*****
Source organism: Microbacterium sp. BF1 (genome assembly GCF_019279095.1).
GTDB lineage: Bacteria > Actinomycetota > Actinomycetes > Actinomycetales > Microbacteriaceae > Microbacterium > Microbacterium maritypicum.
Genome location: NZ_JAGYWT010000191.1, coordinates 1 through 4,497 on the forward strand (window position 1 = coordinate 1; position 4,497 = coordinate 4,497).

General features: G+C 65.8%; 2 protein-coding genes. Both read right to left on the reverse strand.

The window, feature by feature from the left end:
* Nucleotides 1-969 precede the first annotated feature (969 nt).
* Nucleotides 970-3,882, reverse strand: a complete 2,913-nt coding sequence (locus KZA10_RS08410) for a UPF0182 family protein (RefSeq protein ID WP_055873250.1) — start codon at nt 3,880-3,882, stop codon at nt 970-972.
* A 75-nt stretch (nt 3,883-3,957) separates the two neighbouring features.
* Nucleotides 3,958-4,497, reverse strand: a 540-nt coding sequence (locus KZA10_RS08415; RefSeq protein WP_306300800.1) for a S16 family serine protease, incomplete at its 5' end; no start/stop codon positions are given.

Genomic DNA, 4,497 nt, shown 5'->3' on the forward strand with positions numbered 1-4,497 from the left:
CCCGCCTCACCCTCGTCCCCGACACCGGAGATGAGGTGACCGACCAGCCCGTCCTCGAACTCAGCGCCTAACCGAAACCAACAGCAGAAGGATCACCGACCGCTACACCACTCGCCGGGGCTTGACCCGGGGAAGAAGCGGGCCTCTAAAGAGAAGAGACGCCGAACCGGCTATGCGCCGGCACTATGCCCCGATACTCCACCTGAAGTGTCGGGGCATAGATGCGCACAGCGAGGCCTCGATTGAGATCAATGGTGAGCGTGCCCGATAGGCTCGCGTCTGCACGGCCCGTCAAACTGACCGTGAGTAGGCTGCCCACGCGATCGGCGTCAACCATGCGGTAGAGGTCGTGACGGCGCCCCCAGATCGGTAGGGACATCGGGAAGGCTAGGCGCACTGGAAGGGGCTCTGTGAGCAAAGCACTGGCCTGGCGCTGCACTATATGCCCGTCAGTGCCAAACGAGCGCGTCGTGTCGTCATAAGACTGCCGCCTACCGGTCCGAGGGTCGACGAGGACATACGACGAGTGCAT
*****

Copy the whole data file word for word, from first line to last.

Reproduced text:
Source organism: Microbacterium sp. BF1 (genome assembly GCF_019279095.1).
GTDB lineage: Bacteria > Actinomycetota > Actinomycetes > Actinomycetales > Microbacteriaceae > Microbacterium > Microbacterium maritypicum.
Genome location: NZ_JAGYWT010000191.1, coordinates 1 through 4,497 on the forward strand (window position 1 = coordinate 1; position 4,497 = coordinate 4,497).

General features: G+C 65.8%; 2 protein-coding genes. Both read right to left on the reverse strand.

The window, feature by feature from the left end:
* Nucleotides 1-969 precede the first annotated feature (969 nt).
* Nucleotides 970-3,882, reverse strand: a complete 2,913-nt coding sequence (locus KZA10_RS08410) for a UPF0182 family protein (RefSeq protein ID WP_055873250.1) — start codon at nt 3,880-3,882, stop codon at nt 970-972.
* A 75-nt stretch (nt 3,883-3,957) separates the two neighbouring features.
* Nucleotides 3,958-4,497, reverse strand: a 540-nt coding sequence (locus KZA10_RS08415; RefSeq protein WP_306300800.1) for a S16 family serine protease, incomplete at its 5' end; no start/stop codon positions are given.

Genomic DNA, 4,497 nt, shown 5'->3' on the forward strand with positions numbered 1-4,497 from the left:
CCCGCCTCACCCTCGTCCCCGACACCGGAGATGAGGTGACCGACCAGCCCGTCCTCGAACTCAGCGCCTAACCGAAACCAACAGCAGAAGGATCACCGACCGCTACACCACTCGCCGGGGCTTGACCCGGGGAAGAAGCGGGCCTCTAAAGAGAAGAGACGCCGAACCGGCTATGCGCCGGCACTATGCCCCGATACTCCACCTGAAGTGTCGGGGCATAGATGCGCACAGCGAGGCCTCGATTGAGATCAATGGTGAGCGTGCCCGATAGGCTCGCGTCTGCACGGCCCGTCAAACTGACCGTGAGTAGGCTGCCCACGCGATCGGCGTCAACCATGCGGTAGAGGTCGTGACGGCGCCCCCAGATCGGTAGGGACATCGGGAAGGCTAGGCGCACTGGAAGGGGCTCTGTGAGCAAAGCACTGGCCTGGCGCTGCACTATATGCCCGTCAGTGCCAAACGAGCGCGTCGTGTCGTCATAAGACTGCCGCCTACCGGTCCGAGGGTCGACGAGGACATACGACGAGTGCAT